Neil Gorsuch, Donald Trump's nominee to fill Antonin Scalia's vacant position on the Supreme Court, begins his Senate confirmation hearings on Capitol Hill this week, where he's likely to face tough questions about his reliably conservative views.
As ABC News reports, the Gorsuch nomination brings with it some political baggage even before the toughest part of the process has even begun. Scalia's spot on the Supreme Court has remained vacant since he died at age 79 in February 2016. Then-President Barack Obama nominated Merrick Garland to fill Scalia's spot, but Republicans famously refused to schedule hearings for him, citing Obama's last year in office and claiming that they would take up the process after the election, essentially killing Garland's nomination.
Dear Congress: Don't Seat Donald Trump's Nominee Until Merrick Garland Is on the Benchhttps://t.co/dFtrZCJJcU pic.twitter.com/iDP7lKdXWuNow that the election has taken place and Trump has taken office, Gorsuch has been tapped for the seat. The stakes are high for Trump, and he faces tough questions in the Senate -- although he has plenty of Republican allies, too.
— Jake Shween (@jakeshween) March 3, 2017
In his opening remarks, the chairman of the Senate Judiciary Committee, Republican Senator Chuck Grassley (Iowa), praised Gorsuch's record as a federal judge.
"Fortunately for every American, we have before us today a nominee whose body of professional work is defined by an unfailing commitment to these principles. His grasp on the separation of powers—including judicial independence—enlivens his body of work."Meanwhile, Democratic Senator Dianne Feinstein (California), the committee's ranking member, acknowledge the specter of the Garland nomination hanging over Gorsuch's hearing.
Judge Neil Gorsuch faces Senate Judiciary Committee for hearings on his Supreme Court nomination https://t.co/1NvwAF0DlQ pic.twitter.com/rwRwtR73CDAs CBS News notes, the 49-year-old Gorsuch has proven to be a reliable conservative throughout his career in law. Since 2006, he's sat on the 10th U.S. Circuit Court of Appeals, where his rulings, while not uniformly on the conservative side, do seem to suggest that Gorusch prefers to stick to a textualist interpretation of the Constitution.
— CNN (@CNN) March 20, 2017
"It seems to me than assiduous focus on text, structure, and history is essential to being a good judge."Among Gorush's more noteworthy rulings is a 2014 opinion he wrote in the case of Burwell v. Hobby Lobby, a case involving the Affordable Care Act's (ACA's) contraception mandate. Hobby Lobby and other employers objected to the mandate, saying that being forced to pay for birth control violates their religious principles and thus, the Constitution's so-called "Free Exercise Clause," which prohibits the government from interfering in a person's private religious practices. In that ruling, Gorsuch came down on the side of religious freedom.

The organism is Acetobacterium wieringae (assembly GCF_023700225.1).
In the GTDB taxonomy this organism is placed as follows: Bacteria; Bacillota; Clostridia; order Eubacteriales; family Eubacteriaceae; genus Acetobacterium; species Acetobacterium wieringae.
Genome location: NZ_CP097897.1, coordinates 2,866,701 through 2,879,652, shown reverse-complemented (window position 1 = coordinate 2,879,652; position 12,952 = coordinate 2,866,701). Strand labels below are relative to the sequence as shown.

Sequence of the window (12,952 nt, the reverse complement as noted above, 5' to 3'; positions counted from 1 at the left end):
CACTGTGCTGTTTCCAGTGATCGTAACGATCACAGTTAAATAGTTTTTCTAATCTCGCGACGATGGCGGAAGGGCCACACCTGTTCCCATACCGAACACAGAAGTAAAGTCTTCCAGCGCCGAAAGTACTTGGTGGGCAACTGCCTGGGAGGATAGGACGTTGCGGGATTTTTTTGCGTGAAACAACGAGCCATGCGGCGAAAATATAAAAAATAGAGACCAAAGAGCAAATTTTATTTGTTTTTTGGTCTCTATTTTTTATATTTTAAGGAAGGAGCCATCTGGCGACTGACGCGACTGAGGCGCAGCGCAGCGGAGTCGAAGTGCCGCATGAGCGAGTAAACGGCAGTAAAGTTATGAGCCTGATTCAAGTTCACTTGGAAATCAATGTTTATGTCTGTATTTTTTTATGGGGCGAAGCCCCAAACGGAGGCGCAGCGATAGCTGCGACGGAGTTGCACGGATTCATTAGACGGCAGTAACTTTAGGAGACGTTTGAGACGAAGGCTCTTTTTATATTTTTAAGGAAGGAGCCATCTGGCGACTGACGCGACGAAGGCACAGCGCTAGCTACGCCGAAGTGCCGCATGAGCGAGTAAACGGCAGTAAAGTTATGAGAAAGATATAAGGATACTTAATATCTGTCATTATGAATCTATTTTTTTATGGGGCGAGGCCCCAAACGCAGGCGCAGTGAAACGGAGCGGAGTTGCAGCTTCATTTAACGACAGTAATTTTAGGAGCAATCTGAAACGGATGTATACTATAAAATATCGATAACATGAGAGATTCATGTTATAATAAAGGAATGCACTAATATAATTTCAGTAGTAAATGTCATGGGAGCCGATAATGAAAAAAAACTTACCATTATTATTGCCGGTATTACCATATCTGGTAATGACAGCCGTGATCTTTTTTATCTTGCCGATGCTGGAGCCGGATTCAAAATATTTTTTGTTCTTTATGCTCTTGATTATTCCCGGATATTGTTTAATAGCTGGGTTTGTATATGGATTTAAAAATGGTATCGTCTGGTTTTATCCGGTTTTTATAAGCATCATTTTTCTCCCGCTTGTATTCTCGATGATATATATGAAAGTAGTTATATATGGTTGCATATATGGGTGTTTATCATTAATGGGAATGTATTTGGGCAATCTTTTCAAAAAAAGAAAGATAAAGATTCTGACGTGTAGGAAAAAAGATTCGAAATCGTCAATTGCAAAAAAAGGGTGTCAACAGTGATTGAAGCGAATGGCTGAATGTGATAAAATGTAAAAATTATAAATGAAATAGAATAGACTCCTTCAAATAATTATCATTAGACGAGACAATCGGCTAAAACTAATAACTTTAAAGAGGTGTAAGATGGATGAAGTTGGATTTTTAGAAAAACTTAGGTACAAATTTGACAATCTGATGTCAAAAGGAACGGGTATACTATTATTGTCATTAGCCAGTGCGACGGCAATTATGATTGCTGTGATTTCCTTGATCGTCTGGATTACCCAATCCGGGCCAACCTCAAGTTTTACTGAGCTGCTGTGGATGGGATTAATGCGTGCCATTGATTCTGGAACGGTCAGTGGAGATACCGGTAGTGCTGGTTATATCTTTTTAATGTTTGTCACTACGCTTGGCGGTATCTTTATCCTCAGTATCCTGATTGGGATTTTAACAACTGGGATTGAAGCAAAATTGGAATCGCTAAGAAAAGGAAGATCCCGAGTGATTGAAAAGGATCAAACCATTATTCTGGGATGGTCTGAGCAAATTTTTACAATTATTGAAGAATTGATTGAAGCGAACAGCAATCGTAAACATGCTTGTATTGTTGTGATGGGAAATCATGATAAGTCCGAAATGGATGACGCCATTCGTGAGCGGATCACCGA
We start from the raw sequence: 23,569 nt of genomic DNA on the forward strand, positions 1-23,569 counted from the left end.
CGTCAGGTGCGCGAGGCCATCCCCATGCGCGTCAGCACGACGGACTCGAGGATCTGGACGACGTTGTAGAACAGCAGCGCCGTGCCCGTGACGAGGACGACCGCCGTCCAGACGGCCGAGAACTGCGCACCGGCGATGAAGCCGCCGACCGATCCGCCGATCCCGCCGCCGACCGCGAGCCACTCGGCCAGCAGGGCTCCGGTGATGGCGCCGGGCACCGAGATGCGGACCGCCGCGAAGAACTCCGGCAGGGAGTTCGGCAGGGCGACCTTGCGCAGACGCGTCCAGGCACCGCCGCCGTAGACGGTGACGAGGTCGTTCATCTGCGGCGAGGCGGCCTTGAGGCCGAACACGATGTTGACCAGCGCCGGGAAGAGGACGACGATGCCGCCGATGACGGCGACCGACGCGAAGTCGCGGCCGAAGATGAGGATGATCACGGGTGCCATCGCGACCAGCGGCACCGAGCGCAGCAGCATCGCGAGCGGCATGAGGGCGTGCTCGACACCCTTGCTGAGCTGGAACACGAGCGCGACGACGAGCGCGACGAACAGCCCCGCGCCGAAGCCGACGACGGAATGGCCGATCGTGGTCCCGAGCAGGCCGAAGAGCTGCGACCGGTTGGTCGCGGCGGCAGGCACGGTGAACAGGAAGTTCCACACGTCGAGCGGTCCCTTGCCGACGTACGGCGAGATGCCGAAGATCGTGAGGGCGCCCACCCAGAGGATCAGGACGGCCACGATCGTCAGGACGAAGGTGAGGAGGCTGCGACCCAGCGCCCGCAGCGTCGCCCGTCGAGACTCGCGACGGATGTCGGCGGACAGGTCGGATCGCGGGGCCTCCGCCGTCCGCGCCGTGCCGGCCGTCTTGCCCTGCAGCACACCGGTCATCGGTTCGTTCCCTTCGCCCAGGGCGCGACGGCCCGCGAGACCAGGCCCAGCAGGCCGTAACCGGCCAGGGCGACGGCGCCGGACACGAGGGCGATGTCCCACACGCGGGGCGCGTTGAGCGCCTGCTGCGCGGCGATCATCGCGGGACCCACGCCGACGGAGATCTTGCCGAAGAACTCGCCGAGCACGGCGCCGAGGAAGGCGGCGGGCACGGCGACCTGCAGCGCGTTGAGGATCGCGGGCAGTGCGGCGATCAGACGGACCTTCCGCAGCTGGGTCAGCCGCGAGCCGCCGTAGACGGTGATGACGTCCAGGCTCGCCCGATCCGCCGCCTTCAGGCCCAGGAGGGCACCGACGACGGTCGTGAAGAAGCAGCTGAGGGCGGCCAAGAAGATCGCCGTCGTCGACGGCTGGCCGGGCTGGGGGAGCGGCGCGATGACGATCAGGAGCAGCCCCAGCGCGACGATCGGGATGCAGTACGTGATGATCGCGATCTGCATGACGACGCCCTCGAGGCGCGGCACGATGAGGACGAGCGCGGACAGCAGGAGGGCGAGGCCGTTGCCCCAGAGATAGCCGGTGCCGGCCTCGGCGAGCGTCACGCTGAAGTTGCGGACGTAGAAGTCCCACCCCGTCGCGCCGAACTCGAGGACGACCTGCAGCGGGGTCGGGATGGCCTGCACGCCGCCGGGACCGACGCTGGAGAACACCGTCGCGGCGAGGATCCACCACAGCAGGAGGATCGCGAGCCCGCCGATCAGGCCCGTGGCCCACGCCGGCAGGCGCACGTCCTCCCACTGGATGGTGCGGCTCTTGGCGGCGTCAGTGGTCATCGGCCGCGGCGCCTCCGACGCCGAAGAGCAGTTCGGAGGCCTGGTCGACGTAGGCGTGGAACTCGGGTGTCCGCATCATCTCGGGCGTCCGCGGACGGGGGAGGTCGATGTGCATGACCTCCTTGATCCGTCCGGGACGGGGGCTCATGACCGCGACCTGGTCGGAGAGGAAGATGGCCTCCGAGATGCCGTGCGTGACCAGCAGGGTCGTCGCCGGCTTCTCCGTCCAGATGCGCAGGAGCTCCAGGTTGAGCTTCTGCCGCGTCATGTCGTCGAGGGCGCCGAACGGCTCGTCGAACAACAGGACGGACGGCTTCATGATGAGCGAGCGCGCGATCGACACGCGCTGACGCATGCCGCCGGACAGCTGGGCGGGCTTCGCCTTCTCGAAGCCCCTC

"The ACA's mandate requires them to violate their religious faith by forcing them to lend an impermissible degree of assistance to conduct their religion teaches to be gravely wrong."However, in another noteworthy case -- United States v. Carlos -- Gorsuch ruled that police violated a person's Fourth Amendment rights to privacy when they entered a home with a "No Trespassing" sign posted.
Another ruling that may dog Gorsuch as he undergoes his confirmation hearings was a controversial ruling in the case of Michigan truck driver Alphonse Maddin. Maddin had been fired from his job as a truck driver after he disobeyed a supervisor's instructions and abandoned his truck on the side of the road. The brakes had frozen in sub-zero conditions, according to The Daily Mail, and Maddin appealed his firing. As his case made its way through the courts, Gorsuch issued a dissent focusing on semantics, according to Time.
"It might be fair to ask whether [Maddin's employer's] decision was a wise or kind one. But it's not our job to answer questions like that. Our only task is to decide whether the decision was an illegal one."Senator Dick Durbin made sure to bring up that ruling, noting that Maddin had been stranded and sought safety in temperatures approaching -14 degrees.
"Not as cold as your dissent, Judge Gorsuch."Neil Gorsuch's confirmation hearings are expected to last through this week.
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